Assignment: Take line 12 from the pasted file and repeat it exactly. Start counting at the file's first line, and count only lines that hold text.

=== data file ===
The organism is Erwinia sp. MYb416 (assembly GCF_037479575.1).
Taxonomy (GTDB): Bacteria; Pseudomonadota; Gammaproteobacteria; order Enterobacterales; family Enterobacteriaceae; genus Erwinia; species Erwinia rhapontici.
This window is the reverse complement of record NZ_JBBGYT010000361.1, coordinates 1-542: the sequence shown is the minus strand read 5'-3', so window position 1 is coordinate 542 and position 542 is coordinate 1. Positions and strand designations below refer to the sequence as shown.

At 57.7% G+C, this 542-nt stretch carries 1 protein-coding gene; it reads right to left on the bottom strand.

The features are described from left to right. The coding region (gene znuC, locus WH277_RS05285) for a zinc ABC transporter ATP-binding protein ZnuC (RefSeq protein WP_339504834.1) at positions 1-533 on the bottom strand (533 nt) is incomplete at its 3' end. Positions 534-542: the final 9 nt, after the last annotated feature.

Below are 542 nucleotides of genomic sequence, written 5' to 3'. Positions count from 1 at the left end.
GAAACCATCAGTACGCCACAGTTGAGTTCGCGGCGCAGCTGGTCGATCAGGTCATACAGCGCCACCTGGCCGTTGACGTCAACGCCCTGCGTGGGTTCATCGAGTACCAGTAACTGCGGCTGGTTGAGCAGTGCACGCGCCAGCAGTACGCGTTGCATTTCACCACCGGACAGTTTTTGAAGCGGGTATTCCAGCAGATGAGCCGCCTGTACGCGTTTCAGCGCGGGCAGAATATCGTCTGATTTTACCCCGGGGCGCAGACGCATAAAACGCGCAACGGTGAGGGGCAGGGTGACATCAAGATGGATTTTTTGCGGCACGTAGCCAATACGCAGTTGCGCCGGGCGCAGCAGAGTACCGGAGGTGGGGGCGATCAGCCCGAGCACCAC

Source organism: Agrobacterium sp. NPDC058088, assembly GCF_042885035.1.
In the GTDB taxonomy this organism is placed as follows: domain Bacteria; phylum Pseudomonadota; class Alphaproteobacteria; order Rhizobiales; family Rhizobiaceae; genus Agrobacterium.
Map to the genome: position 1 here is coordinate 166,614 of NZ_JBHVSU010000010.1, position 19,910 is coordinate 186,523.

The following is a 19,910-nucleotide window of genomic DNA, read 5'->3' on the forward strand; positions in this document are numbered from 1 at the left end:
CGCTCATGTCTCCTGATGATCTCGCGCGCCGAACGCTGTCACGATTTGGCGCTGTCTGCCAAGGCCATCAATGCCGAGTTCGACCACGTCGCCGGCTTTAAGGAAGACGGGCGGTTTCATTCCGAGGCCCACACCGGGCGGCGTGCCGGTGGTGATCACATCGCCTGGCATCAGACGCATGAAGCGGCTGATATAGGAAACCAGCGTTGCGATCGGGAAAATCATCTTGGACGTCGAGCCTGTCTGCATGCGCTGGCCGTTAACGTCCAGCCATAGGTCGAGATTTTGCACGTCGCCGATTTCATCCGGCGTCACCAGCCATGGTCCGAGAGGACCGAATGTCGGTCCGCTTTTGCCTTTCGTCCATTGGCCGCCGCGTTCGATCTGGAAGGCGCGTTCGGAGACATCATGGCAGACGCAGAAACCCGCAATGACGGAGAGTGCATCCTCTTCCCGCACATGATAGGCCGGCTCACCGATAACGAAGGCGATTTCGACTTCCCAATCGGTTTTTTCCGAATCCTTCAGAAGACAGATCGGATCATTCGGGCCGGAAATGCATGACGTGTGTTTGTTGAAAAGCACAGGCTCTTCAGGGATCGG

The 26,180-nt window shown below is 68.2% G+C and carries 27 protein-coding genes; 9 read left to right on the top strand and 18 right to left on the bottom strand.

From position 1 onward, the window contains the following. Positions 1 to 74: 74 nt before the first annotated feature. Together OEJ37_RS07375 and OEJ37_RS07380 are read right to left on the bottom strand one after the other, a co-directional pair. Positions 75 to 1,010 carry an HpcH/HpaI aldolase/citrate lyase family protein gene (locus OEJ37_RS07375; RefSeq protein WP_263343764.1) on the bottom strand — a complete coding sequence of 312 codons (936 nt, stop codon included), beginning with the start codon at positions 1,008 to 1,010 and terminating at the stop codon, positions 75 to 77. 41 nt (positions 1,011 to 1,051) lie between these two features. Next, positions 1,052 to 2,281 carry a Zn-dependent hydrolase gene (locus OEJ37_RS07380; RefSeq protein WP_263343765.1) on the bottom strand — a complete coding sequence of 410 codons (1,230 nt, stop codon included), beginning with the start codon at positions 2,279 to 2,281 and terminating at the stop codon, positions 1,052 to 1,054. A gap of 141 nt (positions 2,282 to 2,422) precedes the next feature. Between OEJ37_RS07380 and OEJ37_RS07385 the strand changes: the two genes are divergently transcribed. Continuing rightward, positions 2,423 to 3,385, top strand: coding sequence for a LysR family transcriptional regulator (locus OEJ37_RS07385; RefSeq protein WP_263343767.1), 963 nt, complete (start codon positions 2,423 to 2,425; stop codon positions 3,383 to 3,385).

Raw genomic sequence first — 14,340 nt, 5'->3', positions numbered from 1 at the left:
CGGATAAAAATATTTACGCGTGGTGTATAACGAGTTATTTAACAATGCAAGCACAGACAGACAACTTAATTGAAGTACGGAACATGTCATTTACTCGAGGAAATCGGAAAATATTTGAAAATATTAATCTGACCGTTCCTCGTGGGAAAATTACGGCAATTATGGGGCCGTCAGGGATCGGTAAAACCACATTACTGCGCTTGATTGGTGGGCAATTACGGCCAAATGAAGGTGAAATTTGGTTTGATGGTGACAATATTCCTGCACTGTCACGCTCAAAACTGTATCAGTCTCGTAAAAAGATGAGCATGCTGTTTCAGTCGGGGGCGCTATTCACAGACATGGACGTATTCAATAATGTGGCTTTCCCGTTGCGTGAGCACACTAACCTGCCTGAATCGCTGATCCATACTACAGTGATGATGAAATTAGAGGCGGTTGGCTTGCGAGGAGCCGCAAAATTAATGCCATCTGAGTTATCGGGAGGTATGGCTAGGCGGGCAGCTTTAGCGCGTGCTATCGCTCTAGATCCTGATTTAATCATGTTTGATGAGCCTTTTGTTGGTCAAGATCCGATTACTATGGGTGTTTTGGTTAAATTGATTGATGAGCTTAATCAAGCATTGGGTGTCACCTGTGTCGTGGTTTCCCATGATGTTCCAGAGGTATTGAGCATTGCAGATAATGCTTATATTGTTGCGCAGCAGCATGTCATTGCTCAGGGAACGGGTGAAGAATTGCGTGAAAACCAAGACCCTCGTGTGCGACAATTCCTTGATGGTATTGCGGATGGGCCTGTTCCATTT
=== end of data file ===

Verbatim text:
CGCTCATGTCTCCTGATGATCTCGCGCGCCGAACGCTGTCACGATTTGGCGCTGTCTGCCAAGGCCATCAATGCCGAGTTCGACCACGTCGCCGGCTTTAAGGAAGACGGGCGGTTTCATTCCGAGGCCCACACCGGGCGGCGTGCCGGTGGTGATCACATCGCCTGGCATCAGACGCATGAAGCGGCTGATATAGGAAACCAGCGTTGCGATCGGGAAAATCATCTTGGACGTCGAGCCTGTCTGCATGCGCTGGCCGTTAACGTCCAGCCATAGGTCGAGATTTTGCACGTCGCCGATTTCATCCGGCGTCACCAGCCATGGTCCGAGAGGACCGAATGTCGGTCCGCTTTTGCCTTTCGTCCATTGGCCGCCGCGTTCGATCTGGAAGGCGCGTTCGGAGACATCATGGCAGACGCAGAAACCCGCAATGACGGAGAGTGCATCCTCTTCCCGCACATGATAGGCCGGCTCACCGATAACGAAGGCGATTTCGACTTCCCAATCGGTTTTTTCCGAATCCTTCAGAAGACAGATCGGATCATTCGGGCCGGAAATGCATGACGTGTGTTTGTTGAAAAGCACAGGCTCTTCAGGGATCGG